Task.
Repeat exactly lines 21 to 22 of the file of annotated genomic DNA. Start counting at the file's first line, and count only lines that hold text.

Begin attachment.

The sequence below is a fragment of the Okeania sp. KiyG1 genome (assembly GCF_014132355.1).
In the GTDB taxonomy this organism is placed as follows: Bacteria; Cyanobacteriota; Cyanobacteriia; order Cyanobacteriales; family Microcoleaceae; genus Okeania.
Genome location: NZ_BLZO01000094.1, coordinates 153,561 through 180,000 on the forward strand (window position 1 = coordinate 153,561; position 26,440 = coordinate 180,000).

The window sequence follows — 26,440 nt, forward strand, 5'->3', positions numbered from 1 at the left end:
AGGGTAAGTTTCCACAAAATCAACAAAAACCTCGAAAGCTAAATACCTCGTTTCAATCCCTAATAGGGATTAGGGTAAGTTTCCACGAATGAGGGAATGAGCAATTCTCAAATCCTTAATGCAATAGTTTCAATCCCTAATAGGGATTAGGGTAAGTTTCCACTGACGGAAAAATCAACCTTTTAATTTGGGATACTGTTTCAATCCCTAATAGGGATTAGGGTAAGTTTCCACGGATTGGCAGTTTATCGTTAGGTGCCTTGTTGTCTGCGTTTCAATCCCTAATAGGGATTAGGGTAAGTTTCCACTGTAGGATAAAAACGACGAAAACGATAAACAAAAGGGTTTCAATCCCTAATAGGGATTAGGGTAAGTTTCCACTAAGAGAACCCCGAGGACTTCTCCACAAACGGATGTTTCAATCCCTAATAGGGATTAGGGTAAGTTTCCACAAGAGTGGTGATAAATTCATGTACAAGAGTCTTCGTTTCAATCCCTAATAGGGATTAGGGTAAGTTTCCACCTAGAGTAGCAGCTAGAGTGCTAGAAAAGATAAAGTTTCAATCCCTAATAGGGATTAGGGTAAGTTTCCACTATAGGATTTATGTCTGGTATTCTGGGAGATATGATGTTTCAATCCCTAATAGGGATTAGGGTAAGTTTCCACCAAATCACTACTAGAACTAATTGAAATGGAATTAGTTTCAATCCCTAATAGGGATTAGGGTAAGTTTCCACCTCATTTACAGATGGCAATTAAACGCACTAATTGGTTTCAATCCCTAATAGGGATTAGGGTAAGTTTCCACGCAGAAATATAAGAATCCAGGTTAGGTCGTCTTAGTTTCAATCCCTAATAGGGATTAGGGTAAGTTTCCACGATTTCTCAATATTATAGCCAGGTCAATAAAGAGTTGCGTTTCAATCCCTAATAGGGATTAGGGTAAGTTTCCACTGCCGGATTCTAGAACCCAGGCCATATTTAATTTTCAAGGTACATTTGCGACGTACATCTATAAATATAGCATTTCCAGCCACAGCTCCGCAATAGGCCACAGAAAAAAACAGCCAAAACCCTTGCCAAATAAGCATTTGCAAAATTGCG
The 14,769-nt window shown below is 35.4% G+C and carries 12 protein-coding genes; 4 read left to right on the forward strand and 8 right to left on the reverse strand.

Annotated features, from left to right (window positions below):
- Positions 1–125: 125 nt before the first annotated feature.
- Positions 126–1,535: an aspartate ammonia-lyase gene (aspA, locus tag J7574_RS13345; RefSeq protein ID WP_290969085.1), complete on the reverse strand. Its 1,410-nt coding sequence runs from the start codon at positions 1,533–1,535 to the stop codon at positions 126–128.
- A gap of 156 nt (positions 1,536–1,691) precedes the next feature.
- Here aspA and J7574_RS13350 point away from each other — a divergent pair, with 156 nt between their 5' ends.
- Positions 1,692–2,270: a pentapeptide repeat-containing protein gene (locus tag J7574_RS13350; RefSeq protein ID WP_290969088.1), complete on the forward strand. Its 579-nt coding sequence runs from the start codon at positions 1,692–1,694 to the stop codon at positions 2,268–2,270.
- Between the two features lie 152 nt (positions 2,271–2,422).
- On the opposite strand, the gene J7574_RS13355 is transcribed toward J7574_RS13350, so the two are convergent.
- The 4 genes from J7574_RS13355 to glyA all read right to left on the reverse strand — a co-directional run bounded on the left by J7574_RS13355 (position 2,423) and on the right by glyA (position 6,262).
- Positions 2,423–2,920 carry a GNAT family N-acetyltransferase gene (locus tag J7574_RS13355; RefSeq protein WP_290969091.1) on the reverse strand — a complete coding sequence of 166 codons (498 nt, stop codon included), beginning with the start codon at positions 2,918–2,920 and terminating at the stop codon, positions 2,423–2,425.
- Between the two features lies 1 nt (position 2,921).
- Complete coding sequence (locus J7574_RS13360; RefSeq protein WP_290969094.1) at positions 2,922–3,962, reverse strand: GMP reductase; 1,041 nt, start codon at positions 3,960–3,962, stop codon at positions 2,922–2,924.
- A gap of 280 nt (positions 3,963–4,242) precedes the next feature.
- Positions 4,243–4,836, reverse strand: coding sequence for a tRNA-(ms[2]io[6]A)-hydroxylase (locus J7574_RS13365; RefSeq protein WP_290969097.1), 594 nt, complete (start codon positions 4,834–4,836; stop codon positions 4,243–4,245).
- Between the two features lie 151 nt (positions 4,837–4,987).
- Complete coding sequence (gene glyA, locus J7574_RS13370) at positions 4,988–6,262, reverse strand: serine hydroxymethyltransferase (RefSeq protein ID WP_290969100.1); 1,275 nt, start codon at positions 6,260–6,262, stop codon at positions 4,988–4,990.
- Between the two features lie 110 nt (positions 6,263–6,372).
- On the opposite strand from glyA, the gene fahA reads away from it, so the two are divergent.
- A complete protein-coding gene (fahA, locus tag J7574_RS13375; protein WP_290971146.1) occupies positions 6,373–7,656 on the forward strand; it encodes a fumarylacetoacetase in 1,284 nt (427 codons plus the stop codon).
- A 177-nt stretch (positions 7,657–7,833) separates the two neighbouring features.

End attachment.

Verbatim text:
- Between the two features lie 151 nt (positions 4,837–4,987).
- Complete coding sequence (gene glyA, locus J7574_RS13370) at positions 4,988–6,262, reverse strand: serine hydroxymethyltransferase (RefSeq protein ID WP_290969100.1); 1,275 nt, start codon at positions 6,260–6,262, stop codon at positions 4,988–4,990.